Walt Disney invested in a small efficient one bedroom apartment that was used as his primary work space directly on Main Street in Disneyland. Even though he had already acquired a massive fortune by this time in his career, he intentionally wanted to make sure that this apartment remained as modest in nature and décor as possible. The main purpose of the apartment was for him to be able to keep a close eye on the progress of Disneyland as it was literally being built right before his eyes.

He did not personalize this particular space by hanging up any pictures of his family members or friends because it was never his intention to become overly comfortable within that space. In addition to making sure that everything was built and developed according to his original vision, he was able to get a lot of work done. This apartment is still located on Main Street in Disneyland today but some of the furniture has been replaced since it was first used by Walt Disney himself, the papers that he wrote are still located on the desk.

Disney's apartment above the Fire Dept.
Disney lived in an apartment in the middle of Disney Land

10)  Walt Disney's Body Was Never Cryogenically Frozen
A major myth that has been circulating through the media for years is that the body of Walt Disney was cryogenically frozen and placed directly underneath one of the most popular attractions at Disneyland, the Pirates of the Caribbean. This is an urban legend that is not true and reports have confirmed over the years that this was a rumor that started when a few Disney animators made the joke that he wanted to be frozen after he died. Two days after Walt Disney passed away in December of 1966 from lung cancer his request to be cremated was granted. There is a burial plot that has a flourishing garden that holds his ashes in Glendale, California in the Forest Lawn Memorial Park. The first experiment and test of human cryogenic freezing did not occur until January 1967

Pirates of the Caribbean, Disneyland
It is a myth that Walt Disney was frozen under the Pirates of the Caribbean park in Disneyland

Disney's gravesite
Disney was creamated and his grave is in Glendale, California Forest Lawn Memorial Park

9)  Walt Disney Wanted to Join the Army As a Teenager
After dropping out of high school at the age of 16, Walt Disney wanted nothing more than to join the Army. He wanted to be able to serve his country and help other people in a major way by doing so. However, he was rejected by the recruiters because of being too young. He did not let this rejection deter him from finding a way to help people and he decided to join the Red Cross shortly afterward. One of his first big assignments was to be sent overseas to work in France as an ambulance driver that also occasionally chauffeured Red Cross officials; he kept this assignment for an entire year.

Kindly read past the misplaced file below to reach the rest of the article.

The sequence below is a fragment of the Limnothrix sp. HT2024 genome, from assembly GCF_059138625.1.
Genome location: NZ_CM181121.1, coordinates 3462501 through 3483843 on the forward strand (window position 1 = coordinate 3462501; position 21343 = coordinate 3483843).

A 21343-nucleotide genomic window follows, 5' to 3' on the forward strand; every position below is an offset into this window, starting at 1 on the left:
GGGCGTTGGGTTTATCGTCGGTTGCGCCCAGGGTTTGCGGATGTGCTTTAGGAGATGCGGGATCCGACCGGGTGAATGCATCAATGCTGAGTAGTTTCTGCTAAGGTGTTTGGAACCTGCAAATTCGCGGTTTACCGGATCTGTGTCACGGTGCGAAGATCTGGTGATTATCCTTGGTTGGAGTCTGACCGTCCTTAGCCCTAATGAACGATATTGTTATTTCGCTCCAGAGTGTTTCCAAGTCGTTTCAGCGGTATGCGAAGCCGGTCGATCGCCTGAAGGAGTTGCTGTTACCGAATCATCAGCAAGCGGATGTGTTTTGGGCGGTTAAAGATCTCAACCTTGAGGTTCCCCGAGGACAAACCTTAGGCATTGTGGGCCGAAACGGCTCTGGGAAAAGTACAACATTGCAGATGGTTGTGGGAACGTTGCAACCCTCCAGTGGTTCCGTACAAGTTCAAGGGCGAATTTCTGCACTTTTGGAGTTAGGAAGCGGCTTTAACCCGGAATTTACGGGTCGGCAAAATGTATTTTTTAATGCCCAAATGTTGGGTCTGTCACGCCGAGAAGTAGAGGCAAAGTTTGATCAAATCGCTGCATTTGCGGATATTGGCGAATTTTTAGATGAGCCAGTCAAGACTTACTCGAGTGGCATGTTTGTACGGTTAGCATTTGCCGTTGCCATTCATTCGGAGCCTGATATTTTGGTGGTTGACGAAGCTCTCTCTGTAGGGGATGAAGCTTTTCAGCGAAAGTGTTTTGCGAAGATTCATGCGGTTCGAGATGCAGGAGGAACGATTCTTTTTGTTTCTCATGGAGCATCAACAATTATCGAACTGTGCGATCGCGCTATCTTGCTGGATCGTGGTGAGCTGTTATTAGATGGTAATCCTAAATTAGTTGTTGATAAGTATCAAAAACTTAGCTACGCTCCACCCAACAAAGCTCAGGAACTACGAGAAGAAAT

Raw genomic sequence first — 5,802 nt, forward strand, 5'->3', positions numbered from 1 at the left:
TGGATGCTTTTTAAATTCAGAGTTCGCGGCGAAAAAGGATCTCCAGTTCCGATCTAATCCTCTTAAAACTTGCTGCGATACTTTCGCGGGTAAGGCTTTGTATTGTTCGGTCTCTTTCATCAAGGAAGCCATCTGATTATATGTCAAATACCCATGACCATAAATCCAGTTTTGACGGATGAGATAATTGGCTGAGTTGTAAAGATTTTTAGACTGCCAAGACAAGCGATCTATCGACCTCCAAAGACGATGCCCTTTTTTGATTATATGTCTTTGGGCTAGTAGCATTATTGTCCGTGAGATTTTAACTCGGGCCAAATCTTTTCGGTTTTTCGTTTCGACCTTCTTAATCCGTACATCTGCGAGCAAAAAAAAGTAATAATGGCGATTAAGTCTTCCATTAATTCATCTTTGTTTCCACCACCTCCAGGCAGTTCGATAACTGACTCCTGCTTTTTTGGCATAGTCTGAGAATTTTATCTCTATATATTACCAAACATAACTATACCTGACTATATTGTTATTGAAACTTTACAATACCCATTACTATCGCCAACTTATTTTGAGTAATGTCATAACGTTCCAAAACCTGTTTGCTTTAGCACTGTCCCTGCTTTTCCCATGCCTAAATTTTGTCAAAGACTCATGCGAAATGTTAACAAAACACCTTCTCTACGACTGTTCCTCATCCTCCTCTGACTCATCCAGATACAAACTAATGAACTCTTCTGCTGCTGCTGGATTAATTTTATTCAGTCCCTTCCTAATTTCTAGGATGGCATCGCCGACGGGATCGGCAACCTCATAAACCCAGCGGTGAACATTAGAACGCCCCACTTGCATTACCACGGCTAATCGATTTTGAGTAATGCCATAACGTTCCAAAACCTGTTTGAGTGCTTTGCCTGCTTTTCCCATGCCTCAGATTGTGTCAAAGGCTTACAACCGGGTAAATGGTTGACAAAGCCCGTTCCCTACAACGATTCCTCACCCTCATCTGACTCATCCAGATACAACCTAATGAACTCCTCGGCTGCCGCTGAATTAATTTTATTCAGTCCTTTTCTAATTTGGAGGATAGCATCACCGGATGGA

A major highlight and foreshadowing element of this time of Walt's life was that he did not want to cover the ambulance in the standard camouflage that was provided. Instead, he decided to cover it from bumper to bumper with cartoon characters that would eventually become a part of the expanding animated world of Disney.

Walt Disney and his Red Cross ambulance
Walt Disney worked for the Red Cross

8)  He Loved Creating and Using Alias Names Frequently
Throughout his career, Walt Disney was known for using an extensive list of different aliases for himself as well as his various projects. This was especially the case after his name had become a source of international notoriety and fame. In most cases he would use variations of his own name spelled backwards, for example:  "Retlaw Elias Yensid". He would keep his middle name intact while cleverly spelling his first and last names in reverse. There were also quite a few instances in which he left the middle name out completely and would just refer to himself as "Retlaw Yensid".

His habitual use of aliases were also reflected in his work through a variety of different projects. He decided to cleverly use the name "M.T. Lott" when he was searching for the perfect plot of land to use to build an amusement park. This was done so that potential sellers and realtors would not try to hike up the prices associated with that land just because Walt Disney was wealthy. The name of the sorcerer in the hit Disney movie "Fantasia" was "Yen Sid", which was a clever variation of Walt's last name reversed.

Ariel view of Disneyland
Disney used alias M.T. Lott to purchase Disneyland property lot
By Robert J. Boser, via Wikimedia Common

Walt Disney used the alias Yen Sid for the wizard in Fantasia

7)  Walt Disney Originally Named Mickey Mouse "Mortimer"
As Walt was traveling on a train with his wife back home from yet another failed business meeting in 1928, he began to create simple sketches of a cartoon mouse. With each individual sketch, the character started to develop and evolve more to the point where Walt knew that he may be on to something big. Many people might think that the first name that came to Walt's mind when it came to this soon to be famous mouse was "Mickey" or even "Minnie" but they are incorrect. The first name that popped into Walt's head was actually Mortimer Mouse.